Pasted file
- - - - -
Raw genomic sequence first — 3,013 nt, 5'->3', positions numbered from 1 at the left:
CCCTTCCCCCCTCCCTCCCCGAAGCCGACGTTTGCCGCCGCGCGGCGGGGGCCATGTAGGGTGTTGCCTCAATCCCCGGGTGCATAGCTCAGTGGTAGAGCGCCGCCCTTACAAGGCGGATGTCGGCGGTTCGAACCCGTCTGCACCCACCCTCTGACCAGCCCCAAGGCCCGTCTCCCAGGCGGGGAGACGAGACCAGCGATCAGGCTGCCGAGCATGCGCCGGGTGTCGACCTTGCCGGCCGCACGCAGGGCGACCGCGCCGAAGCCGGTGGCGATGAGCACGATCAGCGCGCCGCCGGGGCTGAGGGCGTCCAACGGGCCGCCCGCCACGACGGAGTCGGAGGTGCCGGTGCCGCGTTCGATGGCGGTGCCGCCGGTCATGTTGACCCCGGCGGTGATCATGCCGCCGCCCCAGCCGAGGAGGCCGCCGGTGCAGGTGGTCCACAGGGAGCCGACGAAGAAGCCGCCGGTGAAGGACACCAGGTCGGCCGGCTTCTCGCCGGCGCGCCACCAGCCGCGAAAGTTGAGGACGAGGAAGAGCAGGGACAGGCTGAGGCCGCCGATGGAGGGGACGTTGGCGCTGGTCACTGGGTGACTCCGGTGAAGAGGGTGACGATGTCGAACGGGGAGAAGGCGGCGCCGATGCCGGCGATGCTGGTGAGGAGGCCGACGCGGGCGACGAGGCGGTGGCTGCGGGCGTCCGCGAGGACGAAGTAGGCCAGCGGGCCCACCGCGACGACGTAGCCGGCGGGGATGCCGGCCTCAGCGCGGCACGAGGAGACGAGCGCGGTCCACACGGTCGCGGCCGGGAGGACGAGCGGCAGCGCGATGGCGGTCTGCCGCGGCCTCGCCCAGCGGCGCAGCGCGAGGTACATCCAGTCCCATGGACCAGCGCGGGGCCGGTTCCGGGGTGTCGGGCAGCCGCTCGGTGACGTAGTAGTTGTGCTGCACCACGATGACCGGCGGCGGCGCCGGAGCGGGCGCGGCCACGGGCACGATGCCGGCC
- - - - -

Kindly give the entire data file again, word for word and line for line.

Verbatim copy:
Raw genomic sequence first — 3,013 nt, 5'->3', positions numbered from 1 at the left:
CCCTTCCCCCCTCCCTCCCCGAAGCCGACGTTTGCCGCCGCGCGGCGGGGGCCATGTAGGGTGTTGCCTCAATCCCCGGGTGCATAGCTCAGTGGTAGAGCGCCGCCCTTACAAGGCGGATGTCGGCGGTTCGAACCCGTCTGCACCCACCCTCTGACCAGCCCCAAGGCCCGTCTCCCAGGCGGGGAGACGAGACCAGCGATCAGGCTGCCGAGCATGCGCCGGGTGTCGACCTTGCCGGCCGCACGCAGGGCGACCGCGCCGAAGCCGGTGGCGATGAGCACGATCAGCGCGCCGCCGGGGCTGAGGGCGTCCAACGGGCCGCCCGCCACGACGGAGTCGGAGGTGCCGGTGCCGCGTTCGATGGCGGTGCCGCCGGTCATGTTGACCCCGGCGGTGATCATGCCGCCGCCCCAGCCGAGGAGGCCGCCGGTGCAGGTGGTCCACAGGGAGCCGACGAAGAAGCCGCCGGTGAAGGACACCAGGTCGGCCGGCTTCTCGCCGGCGCGCCACCAGCCGCGAAAGTTGAGGACGAGGAAGAGCAGGGACAGGCTGAGGCCGCCGATGGAGGGGACGTTGGCGCTGGTCACTGGGTGACTCCGGTGAAGAGGGTGACGATGTCGAACGGGGAGAAGGCGGCGCCGATGCCGGCGATGCTGGTGAGGAGGCCGACGCGGGCGACGAGGCGGTGGCTGCGGGCGTCCGCGAGGACGAAGTAGGCCAGCGGGCCCACCGCGACGACGTAGCCGGCGGGGATGCCGGCCTCAGCGCGGCACGAGGAGACGAGCGCGGTCCACACGGTCGCGGCCGGGAGGACGAGCGGCAGCGCGATGGCGGTCTGCCGCGGCCTCGCCCAGCGGCGCAGCGCGAGGTACATCCAGTCCCATGGACCAGCGCGGGGCCGGTTCCGGGGTGTCGGGCAGCCGCTCGGTGACGTAGTAGTTGTGCTGCACCACGATGACCGGCGGCGGCGCCGGAGCGGGCGCGGCCACGGGCACGATGCCGGCC